The explanatory statute is a largely forgotten legislative tool. Once common, the explanatory statute was a retrospective act that identified an ambiguity or erroneous interpretation of a prior law and then directed the legislature’s view of the correct interpretation.

Although now rare, the explanatory statute is not dead. Just a few years ago, Congress enacted an amendment to Section 230 of the Communications Decency Act—a now hotly contested topic—with the hallmarks of an explanatory statute. In the Allow States and Victims to Fight Online Sex Trafficking Act of 2017 (“FOSTA”), Congress concluded that courts had over-extended Section 230 immunity to preclude claims by sex trafficking victims and clarified that the immunity should not be construed to impair those claims. So far, however, courts and commentators have taken a narrow view of FOSTA and assumed that it preserves only those claims specifically enumerated in the statute.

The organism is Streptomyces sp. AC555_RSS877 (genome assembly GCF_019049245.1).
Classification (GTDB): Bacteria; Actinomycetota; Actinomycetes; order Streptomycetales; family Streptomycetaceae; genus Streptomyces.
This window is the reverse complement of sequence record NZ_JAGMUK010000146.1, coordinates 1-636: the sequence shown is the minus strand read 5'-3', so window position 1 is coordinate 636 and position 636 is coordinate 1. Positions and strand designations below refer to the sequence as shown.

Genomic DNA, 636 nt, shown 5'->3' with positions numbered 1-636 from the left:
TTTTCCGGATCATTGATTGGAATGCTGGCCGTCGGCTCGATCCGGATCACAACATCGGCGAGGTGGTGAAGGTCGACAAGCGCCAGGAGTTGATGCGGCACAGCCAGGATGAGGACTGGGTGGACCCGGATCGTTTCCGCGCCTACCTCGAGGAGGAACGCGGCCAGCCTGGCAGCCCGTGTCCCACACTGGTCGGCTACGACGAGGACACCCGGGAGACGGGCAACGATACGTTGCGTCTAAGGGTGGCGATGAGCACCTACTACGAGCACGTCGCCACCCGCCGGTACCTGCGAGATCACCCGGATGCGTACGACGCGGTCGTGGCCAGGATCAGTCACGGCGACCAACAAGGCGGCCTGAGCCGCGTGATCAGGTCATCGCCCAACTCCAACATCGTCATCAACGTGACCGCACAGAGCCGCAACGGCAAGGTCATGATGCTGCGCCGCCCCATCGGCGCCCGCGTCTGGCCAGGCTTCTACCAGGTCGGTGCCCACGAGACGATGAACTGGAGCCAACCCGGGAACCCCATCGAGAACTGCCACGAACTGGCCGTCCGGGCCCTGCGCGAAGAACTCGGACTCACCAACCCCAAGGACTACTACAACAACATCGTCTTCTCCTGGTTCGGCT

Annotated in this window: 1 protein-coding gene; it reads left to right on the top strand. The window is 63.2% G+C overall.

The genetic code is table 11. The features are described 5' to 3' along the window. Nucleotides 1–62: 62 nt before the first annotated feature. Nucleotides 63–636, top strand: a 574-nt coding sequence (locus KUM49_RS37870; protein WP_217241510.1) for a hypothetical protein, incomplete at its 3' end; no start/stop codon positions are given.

This view proceeds from an underappreciation for explanatory statutes and their proper application. Indeed, given their rarity, little has been written about how to approach statutes of this sort under the now-prevailing textualist methodology. This Article aims to fill that gap by proposing a generally applicable textualist approach to analyzing modern explanatory statutes. When applied to FOSTA, that approach yields a perhaps surprising result: A sound, textualist reading of FOSTA may invite federal courts to recalibrate the scope of Section 230 immunity, even outside the context of sex trafficking claims.

Included in

Law Commons